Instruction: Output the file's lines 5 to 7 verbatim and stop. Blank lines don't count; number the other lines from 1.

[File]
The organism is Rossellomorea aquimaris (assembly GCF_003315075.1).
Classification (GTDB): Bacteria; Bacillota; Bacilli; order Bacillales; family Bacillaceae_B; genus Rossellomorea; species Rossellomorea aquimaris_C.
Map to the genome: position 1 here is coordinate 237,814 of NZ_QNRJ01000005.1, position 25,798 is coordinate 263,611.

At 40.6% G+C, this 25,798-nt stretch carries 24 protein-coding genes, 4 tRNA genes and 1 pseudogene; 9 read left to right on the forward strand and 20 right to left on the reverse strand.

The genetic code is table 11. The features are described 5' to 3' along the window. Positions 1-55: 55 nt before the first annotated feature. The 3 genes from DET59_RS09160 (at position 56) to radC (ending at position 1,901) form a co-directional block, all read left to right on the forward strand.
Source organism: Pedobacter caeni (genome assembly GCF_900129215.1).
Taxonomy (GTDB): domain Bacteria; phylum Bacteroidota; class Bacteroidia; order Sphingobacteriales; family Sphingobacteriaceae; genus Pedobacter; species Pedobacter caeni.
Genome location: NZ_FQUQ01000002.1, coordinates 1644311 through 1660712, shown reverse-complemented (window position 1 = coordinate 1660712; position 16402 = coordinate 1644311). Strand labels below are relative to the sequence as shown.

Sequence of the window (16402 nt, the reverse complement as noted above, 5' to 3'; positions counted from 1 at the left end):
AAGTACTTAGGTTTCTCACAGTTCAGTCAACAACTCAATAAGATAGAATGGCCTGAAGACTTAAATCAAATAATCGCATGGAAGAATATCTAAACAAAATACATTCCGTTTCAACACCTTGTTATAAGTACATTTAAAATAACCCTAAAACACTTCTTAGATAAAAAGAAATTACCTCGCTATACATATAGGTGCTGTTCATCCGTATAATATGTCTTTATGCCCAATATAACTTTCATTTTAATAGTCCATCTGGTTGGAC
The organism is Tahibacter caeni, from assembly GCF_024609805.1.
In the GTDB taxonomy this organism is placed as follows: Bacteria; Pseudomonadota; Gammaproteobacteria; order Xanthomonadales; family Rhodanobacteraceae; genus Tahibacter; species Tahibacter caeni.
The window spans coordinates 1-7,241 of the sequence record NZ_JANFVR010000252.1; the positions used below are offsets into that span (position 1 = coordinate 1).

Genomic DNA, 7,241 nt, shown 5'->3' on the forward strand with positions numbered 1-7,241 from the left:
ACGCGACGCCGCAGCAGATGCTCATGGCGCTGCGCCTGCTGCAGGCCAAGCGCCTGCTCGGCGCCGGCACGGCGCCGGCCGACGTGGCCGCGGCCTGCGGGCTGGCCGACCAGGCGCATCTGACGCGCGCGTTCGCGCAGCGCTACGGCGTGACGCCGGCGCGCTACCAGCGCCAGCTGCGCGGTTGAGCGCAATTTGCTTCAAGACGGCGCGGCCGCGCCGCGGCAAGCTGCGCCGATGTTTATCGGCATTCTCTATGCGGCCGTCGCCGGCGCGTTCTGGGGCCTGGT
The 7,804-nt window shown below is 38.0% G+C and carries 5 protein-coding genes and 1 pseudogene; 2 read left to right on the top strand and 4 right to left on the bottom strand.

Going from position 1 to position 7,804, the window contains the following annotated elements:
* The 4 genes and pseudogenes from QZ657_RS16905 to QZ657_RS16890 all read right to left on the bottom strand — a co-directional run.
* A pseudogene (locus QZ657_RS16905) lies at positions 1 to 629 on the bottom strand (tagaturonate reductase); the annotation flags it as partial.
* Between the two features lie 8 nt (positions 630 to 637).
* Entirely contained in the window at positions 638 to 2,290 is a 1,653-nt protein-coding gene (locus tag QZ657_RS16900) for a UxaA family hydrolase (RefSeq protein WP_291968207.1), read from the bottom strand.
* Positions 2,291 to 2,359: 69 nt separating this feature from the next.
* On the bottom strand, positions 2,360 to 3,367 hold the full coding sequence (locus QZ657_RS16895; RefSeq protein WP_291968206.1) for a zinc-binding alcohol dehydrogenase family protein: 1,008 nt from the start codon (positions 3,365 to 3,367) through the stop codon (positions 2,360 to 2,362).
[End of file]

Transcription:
The genetic code is table 11. The features are described 5' to 3' along the window. Positions 1-55: 55 nt before the first annotated feature. The 3 genes from DET59_RS09160 (at position 56) to radC (ending at position 1,901) form a co-directional block, all read left to right on the forward strand.
Source organism: Pedobacter caeni (genome assembly GCF_900129215.1).
Taxonomy (GTDB): domain Bacteria; phylum Bacteroidota; class Bacteroidia; order Sphingobacteriales; family Sphingobacteriaceae; genus Pedobacter; species Pedobacter caeni.